Delaney: And Rashmi, you recently took part in a summit in Bengaluru. I'm not asking you for an analysis because I know how much has happened in between, but was there a dominant theme of the day for you?
Ramesh: The one thing that stood out to me was that every single person that I spoke to after the summit said that “we attend a lot of summits over the years, and we've attended a lot of summits after the pandemic because you finally you get to socialize. But the one thing that ISMG stands out with their summits is that every single session had something that I could implement in my company.” So they spoke to the speakers after the event. They had a chat with each other. We did a lot of leadership interviews. But that made a lot of difference because people had lots of implementable takeaways after the summit. And I think that's the point of all of this.
Delaney: Tip to our organizers. That is fantastic to hear. So the next is in New Delhi, I believe.
Ramesh: 24th, yeah.
Delaney: 24th of August. Rashmi, you have a fascinating story this week. It's been described as the chaotic viral Nomad attack. Talk us through the sort of frenzied, free-for-all hack.
Ramesh: Yes. So, this week, the hackers drained about 190 million from a cross-chain bridge called Nomad, so it was one of the biggest hacks of the year in the space. And the biggest was Iranian network about at around 600 million, followed by Wormhole around 300 million. But what stands out to me, as a trend, is that there's been a lot of action in the blockchain bridge space, two billion worth of action. So that's how much has been lost in blockchain bridges attacks this year. And it's the first week of August now. So this is the number four in the last seven months and 69% of all crypto thefts this year have happened on cross-chain purchase. So, that's chainalysis. But it's crazy. Like a technology application you haven't probably even heard of back in 2020 is now causing such significant damage. So, the obvious questions that came up to me when I looked at it as a trend were why are these bridges such an attractive target for criminals? Why now? And how do we secure them? And this is where I drop a plug for a story that I'm currently working on, where blockchain security experts answer all of these questions. But for you, here's a little bit of a sneak peek. Why are crossing bridges a target? To understand that, we need to understand what they are. Crossing bridges allow users to exchange digital assets like crypto tokens between otherwise siloed blockchains. For instance, if I have a token and blockchain A and I want to token in blockchain B, I would send token A to a bridge protocol where the funds will be locked into a contract as collateral and I will be issued a wrapped token B equivalent to the value of token A. So the rap token is like a representation of my funds like a gift card also. So I can redeem it for token B or just go through the same process in reverse to get token A back. Now, the funds locked into the contract have to be stored in a reserve. That reserve, if not stored with proper security measures can become a treasure trove for hackers. And this is just one of the many vulnerabilities that are plaguing bridges right now. So I'll stop here for now, and hope that your interest is piqued enough to read my story.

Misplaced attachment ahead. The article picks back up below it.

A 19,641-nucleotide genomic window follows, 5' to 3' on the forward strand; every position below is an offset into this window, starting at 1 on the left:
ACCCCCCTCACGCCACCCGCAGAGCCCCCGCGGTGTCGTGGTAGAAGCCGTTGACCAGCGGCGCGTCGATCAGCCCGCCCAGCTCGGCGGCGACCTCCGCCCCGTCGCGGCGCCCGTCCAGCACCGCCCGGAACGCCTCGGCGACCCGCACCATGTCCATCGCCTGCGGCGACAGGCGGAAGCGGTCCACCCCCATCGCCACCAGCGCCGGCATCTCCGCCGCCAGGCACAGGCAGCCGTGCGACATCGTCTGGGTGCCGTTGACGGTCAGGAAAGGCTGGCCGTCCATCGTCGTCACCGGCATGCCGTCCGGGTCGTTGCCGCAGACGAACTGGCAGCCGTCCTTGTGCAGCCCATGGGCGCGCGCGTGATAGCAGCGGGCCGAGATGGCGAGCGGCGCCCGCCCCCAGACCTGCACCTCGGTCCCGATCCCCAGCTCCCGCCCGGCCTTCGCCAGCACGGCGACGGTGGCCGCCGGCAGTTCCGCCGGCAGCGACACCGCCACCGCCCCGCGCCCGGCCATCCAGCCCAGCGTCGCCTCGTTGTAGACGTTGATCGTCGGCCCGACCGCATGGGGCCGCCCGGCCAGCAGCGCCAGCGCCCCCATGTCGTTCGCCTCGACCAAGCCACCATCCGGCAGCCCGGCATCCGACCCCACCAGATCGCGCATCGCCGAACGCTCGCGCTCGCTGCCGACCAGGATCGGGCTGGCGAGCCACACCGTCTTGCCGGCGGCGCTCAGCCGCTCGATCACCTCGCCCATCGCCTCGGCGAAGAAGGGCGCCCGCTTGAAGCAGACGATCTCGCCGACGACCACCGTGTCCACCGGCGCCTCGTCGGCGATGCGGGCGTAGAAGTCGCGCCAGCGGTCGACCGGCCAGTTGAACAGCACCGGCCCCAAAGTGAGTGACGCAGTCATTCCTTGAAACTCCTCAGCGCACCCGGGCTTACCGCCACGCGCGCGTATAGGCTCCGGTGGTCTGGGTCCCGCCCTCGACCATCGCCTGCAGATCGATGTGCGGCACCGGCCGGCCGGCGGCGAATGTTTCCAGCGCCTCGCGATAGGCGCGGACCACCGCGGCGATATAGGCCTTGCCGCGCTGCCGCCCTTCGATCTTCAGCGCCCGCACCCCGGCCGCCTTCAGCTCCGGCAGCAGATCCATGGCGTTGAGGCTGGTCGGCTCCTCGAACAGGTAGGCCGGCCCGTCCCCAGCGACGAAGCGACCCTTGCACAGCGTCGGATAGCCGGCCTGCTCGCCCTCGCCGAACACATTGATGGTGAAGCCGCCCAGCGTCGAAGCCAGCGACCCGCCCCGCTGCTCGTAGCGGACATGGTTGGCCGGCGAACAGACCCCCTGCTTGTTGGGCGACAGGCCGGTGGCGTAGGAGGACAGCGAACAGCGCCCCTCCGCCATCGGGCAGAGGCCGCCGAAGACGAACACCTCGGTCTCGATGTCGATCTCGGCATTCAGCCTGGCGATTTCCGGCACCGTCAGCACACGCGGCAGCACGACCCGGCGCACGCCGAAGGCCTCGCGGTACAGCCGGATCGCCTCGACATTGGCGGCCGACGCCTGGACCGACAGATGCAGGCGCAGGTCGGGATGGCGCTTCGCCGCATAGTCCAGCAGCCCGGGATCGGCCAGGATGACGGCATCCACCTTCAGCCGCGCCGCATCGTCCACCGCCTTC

Delaney: I think you have whetted our appetites. Thank you, Rashmi. But also, what's interesting about this is there's no one culprit, no one group. There's 40 or so exploiters. And it's a curious case of the better criminals are going to get away with this, but some less experienced decided not to conceal their real-life identity. So what's next is law enforcement on the case?
Ramesh: Apparently. So, we don't know yet. But the company has said that they have contacted law enforcement. They've got blockchain forensics team working on it. They've got white hat hackers who have apparently taken some of the money for safekeeping. There's no protocol yet on how they can return the funds. But that apparently is in progress.
Delaney: Call to action to our audience. Here is Rashmi.
Field: Rashmi, could I get you to do a promotion? A teaser for the next interview I do? I think I need you. Matt, how about you? Let's get Rashmi on our side here?
Schwartz: Definitely. We'll be in touch, Rashmi.
Delaney: So Matt, what's happening on the ransomware scene I hear is not so good news for SMEs.